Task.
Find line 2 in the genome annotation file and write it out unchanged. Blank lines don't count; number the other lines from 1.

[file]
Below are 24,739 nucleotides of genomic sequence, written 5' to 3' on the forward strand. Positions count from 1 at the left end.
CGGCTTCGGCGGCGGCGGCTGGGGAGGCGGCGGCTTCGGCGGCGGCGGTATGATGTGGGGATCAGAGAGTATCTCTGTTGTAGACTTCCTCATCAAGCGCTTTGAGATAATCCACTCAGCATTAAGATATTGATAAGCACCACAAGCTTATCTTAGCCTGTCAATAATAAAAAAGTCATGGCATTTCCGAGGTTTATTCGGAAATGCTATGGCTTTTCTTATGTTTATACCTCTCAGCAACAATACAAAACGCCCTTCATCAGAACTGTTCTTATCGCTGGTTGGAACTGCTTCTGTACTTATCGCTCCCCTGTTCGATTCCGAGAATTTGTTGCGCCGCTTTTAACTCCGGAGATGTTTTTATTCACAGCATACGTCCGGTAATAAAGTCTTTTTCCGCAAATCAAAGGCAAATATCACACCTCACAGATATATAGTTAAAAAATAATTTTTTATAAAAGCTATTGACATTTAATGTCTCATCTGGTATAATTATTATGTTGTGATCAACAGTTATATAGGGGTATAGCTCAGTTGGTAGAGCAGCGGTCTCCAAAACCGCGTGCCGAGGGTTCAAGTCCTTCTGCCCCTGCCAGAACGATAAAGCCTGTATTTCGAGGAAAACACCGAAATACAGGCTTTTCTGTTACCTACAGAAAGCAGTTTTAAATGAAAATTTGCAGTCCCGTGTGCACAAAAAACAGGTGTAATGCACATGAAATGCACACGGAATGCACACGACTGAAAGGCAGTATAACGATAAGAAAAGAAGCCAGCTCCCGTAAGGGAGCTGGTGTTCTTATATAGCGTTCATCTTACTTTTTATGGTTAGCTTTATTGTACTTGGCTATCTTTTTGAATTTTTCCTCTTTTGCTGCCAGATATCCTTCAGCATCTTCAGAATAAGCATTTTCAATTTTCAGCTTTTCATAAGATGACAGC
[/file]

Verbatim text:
CGGCTTCGGCGGCGGCGGCTGGGGAGGCGGCGGCTTCGGCGGCGGCGGTATGATGTGGGGATCAGAGAGTATCTCTGTTGTAGACTTCCTCATCAAGCGCTTTGAGATAATCCACTCAGCATTAAGATATTGATAAGCACCACAAGCTTATCTTAGCCTGTCAATAATAAAAAAGTCATGGCATTTCCGAGGTTTATTCGGAAATGCTATGGCTTTTCTTATGTTTATACCTCTCAGCAACAATACAAAACGCCCTTCATCAGAACTGTTCTTATCGCTGGTTGGAACTGCTTCTGTACTTATCGCTCCCCTGTTCGATTCCGAGAATTTGTTGCGCCGCTTTTAACTCCGGAGATGTTTTTATTCACAGCATACGTCCGGTAATAAAGTCTTTTTCCGCAAATCAAAGGCAAATATCACACCTCACAGATATATAGTTAAAAAATAATTTTTTATAAAAGCTATTGACATTTAATGTCTCATCTGGTATAATTATTATGTTGTGATCAACAGTTATATAGGGGTATAGCTCAGTTGGTAGAGCAGCGGTCTCCAAAACCGCGTGCCGAGGGTTCAAGTCCTTCTGCCCCTGCCAGAACGATAAAGCCTGTATTTCGAGGAAAACACCGAAATACAGGCTTTTCTGTTACCTACAGAAAGCAGTTTTAAATGAAAATTTGCAGTCCCGTGTGCACAAAAAACAGGTGTAATGCACATGAAATGCACACGGAATGCACACGACTGAAAGGCAGTATAACGATAAGAAAAGAAGCCAGCTCCCGTAAGGGAGCTGGTGTTCTTATATAGCGTTCATCTTACTTTTTATGGTTAGCTTTATTGTACTTGGCTATCTTTTTGAATTTTTCCTCTTTTGCTGCCAGATATCCTTCAGCATCTTCAGAATAAGCATTTTCAATTTTCAGCTTTTCATAAGATGACAGC